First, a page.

Tyler himself would tease his friends on the app, though he’d always let them know it was him to avoid any hurt feelings. Yet Dr Branley explains that comments that may seem fun offline – where we can, for example, see if someone is laughing with us, versus at us – can be more distressing on the internet. “The online world makes it easier to misinterpret a joke or tongue in cheek comment as a serious criticism,” she says. “This has the potential to be detrimental to self-esteem, confidence and psychological well-being.” One mother has already spoken to the press about her daughter being bullied on Sarahah, while a school in Dublin warned parents about the app.

Online honesty has a long history, and despite the fact Sarahah is already falling out of favour, many more apps are waiting to take its place. Earlier this month, a tool called “tbh” (to be honest) shot up to the top spot in the App Store. The anonymous app is currently only available in a handful of the United States, but its twist is bigger than its reach.

“It’s a great mood booster,” says Alex Gatus, a 17-year-old from Los Angeles. “It’s cool seeing what people think of me in comparison to others.”

Tbh, which describes itself as “the only anonymous app with positive vibes”, doesn’t allow users to write their own messages. Instead, teenagers are given yearbook-style comments such as “Hotter than the sun” or “Could become a poet”, and they vote which of four randomly-selected friends best fits the statement. Alex has been described as having the “Best tweets” and as “Most likely to get into Harvard”.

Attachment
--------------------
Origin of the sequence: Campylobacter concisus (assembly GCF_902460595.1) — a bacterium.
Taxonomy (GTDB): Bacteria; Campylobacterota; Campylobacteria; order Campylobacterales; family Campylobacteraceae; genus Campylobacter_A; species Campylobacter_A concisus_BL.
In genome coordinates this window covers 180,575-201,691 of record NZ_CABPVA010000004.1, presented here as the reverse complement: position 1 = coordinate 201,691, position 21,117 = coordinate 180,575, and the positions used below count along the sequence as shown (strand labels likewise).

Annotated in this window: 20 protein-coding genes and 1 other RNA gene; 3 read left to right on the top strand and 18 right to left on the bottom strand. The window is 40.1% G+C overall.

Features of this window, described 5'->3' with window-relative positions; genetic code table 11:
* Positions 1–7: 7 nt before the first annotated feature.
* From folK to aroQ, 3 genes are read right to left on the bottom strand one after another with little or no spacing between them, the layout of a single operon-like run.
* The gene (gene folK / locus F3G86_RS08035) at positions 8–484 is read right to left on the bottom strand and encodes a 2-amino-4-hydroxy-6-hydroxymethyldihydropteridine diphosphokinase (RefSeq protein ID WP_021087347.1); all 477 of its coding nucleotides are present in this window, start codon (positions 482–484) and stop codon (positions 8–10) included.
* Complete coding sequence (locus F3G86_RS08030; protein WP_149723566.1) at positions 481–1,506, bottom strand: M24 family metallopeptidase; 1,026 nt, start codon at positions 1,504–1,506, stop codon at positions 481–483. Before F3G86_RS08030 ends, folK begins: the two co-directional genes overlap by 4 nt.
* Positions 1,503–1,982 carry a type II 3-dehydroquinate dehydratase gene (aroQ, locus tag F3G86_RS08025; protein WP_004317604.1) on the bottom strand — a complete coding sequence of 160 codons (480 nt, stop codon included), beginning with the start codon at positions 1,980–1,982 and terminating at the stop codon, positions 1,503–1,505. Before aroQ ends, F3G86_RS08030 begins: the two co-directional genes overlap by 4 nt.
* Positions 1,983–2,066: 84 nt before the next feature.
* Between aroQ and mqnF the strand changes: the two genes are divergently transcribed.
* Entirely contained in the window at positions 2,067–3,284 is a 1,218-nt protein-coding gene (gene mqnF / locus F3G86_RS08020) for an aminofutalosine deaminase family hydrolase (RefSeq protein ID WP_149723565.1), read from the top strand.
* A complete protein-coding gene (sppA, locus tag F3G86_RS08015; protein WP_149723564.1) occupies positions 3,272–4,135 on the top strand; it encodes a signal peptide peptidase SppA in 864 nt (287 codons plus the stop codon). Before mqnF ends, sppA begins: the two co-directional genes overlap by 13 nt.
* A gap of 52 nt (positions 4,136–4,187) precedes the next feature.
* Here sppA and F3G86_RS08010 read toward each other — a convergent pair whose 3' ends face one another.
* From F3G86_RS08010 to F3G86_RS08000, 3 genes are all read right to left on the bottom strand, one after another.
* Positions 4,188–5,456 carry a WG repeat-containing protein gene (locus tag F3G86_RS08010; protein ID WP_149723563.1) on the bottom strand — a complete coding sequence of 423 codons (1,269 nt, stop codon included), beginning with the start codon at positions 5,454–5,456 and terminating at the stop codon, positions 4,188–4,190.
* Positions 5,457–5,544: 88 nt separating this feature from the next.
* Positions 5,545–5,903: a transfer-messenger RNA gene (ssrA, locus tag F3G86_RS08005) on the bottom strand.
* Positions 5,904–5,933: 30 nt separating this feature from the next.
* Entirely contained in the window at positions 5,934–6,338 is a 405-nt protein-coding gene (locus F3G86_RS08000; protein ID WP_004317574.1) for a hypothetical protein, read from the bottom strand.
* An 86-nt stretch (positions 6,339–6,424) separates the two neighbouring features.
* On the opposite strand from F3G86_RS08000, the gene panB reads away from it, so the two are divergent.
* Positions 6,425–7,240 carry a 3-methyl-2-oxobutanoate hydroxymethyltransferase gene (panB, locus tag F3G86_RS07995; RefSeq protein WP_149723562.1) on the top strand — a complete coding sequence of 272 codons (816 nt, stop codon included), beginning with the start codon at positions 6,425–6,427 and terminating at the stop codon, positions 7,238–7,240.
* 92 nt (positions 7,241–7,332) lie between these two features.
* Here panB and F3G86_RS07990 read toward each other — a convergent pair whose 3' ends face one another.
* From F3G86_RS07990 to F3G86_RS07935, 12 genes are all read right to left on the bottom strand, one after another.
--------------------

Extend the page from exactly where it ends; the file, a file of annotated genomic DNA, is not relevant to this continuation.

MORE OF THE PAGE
“Some of it has honestly been nerve-wracking because I’ve also seen things like ‘I have a confession for you’ or ‘Wish they’d ask me to Homecoming’,” he says. Alex feels happy when he uses the app and also enjoys giving compliments to others. Could this be the end of toxic anonymous app culture?

“It is likely that this will be short-lived as the app lacks the controversy and drama of its less moderated counterparts,” speculates Dr Branley. Some users already dislike tbh. Tiffany Bamford, a 17-year-old who downloaded it last week, says the app became “frustrating”.

“At first I loved it – it felt good to see my classmates voting for me, and it was fun to vote for someone,” she explains. However, Tiffany became annoyed when she realised the app was becoming the sole source of validation for younger students in particular. “They try to do whatever the cool thing is and invest themselves into that. The tbh app would be great for older humans who already know it’s all in good fun and are already stable in knowing who they are,” she says. 

Tbh was perhaps a much-needed palate cleanser after a harsh summer of Sarahah. Yet not all comments recieved on Sarahah are insulting, and many teens brush off abuse to focus on the nice or flirtatious messages they receive. Such apps also allow these teenagers to perform their popularity, and Tyler believes some girls send themselves compliments to screenshot so they can look more attractive. This app – and its other iterations – therefore perform multiple roles in teenage social life. Because of this, although Sarahah and tbh will soon fall out of favour, the teen obsession with anonymity never will.